Sai Marie Johnson (°1984, Lane County, United States) is an artist who works in a variety of media. By applying a poetic and often metaphorical language, Johnson wants to amplify the astonishment of the spectator by creating compositions or settings that generate tranquil poetic images that leave traces and balances on the edge of recognition and alienation.
Her artworks appear as dreamlike images in which fiction and reality meet, well-known tropes merge, meanings shift, past and present fuse. Time and memory always play a key role. With a conceptual approach, she tries to approach a wide scale of subjects in a multi-layered way, likes to involve the viewer in a way that is sometimes physical and believes in the idea of function following form in a work.
Her works directly respond to the surrounding environment and uses everyday experiences from the artist as a starting point. Often these are framed instances that would go unnoticed in their original context. By investigating language on a meta-level, she tries to grasp language. Transformed into art, language becomes an ornament. At that moment, lots of ambiguities and indistinctnesses, which are inherent to the phenomenon, come to the surface.
Her works focus on the inability of communication which is used to visualise reality, the attempt of dialogue, the dissonance between form and content and the dysfunctions of language. In short, the lack of clear references are key elements in the work. Sai Marie Johnson currently lives and works in the Great Pacific Northwest.
What inspires you to write?
Everything inspires me to write. A walk in the park, the scent of flowers in spring, a golden ray of sunshine on your face, the shadows in the night, everything. I’m a poet at heart, and I see the world through rose colored glasses at times. It’s an Alice in Wonderland meets Dorothy in Oz effect, and as Shakespeare best said it, “All the world is a stage, and all the men and women merely players.”
Indeed, everything inspires me.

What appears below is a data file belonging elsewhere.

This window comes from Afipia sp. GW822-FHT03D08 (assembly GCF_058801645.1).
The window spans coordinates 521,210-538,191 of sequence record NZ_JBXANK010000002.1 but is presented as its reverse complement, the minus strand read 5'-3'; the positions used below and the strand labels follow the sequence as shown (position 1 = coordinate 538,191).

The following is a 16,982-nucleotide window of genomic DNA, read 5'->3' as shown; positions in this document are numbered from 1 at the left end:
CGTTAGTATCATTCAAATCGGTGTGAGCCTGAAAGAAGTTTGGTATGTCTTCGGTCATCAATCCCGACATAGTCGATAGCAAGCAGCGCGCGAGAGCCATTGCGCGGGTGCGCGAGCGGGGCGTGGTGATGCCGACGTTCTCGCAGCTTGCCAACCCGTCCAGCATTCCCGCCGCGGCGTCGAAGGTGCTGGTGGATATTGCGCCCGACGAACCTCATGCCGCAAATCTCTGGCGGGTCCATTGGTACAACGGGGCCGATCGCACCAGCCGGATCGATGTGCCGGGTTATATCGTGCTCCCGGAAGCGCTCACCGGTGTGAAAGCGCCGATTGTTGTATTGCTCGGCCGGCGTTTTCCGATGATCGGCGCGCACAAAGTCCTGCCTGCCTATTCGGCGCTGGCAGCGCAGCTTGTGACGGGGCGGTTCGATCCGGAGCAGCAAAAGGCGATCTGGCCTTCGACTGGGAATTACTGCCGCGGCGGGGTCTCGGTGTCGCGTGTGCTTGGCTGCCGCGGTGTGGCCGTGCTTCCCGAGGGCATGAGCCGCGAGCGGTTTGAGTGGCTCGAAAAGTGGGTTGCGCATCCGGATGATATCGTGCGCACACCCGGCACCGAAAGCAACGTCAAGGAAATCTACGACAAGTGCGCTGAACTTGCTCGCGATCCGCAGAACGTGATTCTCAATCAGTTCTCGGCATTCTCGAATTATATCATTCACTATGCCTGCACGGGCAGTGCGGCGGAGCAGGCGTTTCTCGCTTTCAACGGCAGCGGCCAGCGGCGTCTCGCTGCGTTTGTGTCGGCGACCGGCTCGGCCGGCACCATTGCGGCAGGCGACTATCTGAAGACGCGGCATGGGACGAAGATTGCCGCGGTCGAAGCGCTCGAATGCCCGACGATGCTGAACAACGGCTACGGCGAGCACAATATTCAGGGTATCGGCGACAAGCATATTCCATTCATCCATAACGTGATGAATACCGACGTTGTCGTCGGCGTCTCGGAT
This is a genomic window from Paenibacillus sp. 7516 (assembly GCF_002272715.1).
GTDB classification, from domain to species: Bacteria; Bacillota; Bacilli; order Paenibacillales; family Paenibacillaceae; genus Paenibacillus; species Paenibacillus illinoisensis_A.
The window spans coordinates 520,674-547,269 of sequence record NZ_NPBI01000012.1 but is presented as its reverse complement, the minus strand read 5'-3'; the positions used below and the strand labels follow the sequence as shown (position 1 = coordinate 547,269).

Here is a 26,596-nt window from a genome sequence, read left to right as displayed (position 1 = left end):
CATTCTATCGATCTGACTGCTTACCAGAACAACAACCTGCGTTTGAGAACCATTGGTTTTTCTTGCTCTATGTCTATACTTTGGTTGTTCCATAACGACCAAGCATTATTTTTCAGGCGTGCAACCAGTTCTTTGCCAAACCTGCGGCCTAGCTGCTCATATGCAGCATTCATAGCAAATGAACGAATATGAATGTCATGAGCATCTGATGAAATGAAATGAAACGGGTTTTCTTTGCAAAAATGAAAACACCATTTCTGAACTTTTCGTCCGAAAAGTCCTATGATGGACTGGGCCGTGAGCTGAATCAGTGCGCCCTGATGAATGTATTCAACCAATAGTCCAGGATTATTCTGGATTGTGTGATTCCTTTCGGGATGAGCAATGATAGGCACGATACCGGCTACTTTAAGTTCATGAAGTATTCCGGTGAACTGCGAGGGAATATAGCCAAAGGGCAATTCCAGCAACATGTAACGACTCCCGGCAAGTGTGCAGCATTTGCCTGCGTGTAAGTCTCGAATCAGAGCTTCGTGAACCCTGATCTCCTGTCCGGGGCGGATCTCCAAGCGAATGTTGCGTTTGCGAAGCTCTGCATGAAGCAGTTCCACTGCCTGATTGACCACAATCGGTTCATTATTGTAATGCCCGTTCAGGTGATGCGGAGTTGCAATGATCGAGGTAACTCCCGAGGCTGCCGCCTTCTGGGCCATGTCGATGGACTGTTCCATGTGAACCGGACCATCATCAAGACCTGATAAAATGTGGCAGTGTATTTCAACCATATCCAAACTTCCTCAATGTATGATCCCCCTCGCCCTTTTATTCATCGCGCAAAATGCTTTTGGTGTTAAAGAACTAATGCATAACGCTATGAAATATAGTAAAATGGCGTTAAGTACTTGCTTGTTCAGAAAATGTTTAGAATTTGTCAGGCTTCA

Tell us about your writing process.
The age-old question that grinds my gears most. I usually do not outline, but sometimes I do diagram a story with a storyboard, and other methods such as writer’s bibles, and overview pitches. I have found that outlining is too boxing, and it makes it really hard to stay focused on the writing. I prefer to let words flow from my brain to my fingers, as the inspiration flows..the writer’s waterfall effect.
For Fiction Writers: Do you listen (or talk to) to your characters?
I hear voices can be used here. Yes to both questions, of course.
Who are your favorite authors?
Laurell K Hamilton, Anne Rice, Stephen King, Dean Koontz, Clive Cussler, Nora Roberts, Clive Barker, Charlaine Harris, JR Ward, Sherrilyn Kenyon, Christine Feehan, and LP Lovecraft.
How did you decide how to publish your books?
I chose to self-publish because I wanted to retain creative freedom, and licensure. I wanted to maintain the most control, and be involved in every process of my book’s evolution into the literary world.
What do you think about the future of book publishing?
I think that the digital age is looking very promising for a lot of author success right now. I foresee a continual evolution in the market, and industry, which can be capitalized on beautifully if companies keep themselves updated on the newest changes in platforms, and demographics. It’s becoming easier for people to purchase the things they want most, and the process of filtering, plus usage of the long tail aspect of product placement we the potential for a handsome reward is certainly obvious.
What genres do you write?
Historical, Regency, Paranormal Romance, Romance, Mythological, Erotica, Mystery, Crime, Thriller, Sci-fi, Fantasy, Urban, Contemporary, Poetry
What formats are your books in?
Both eBook and Print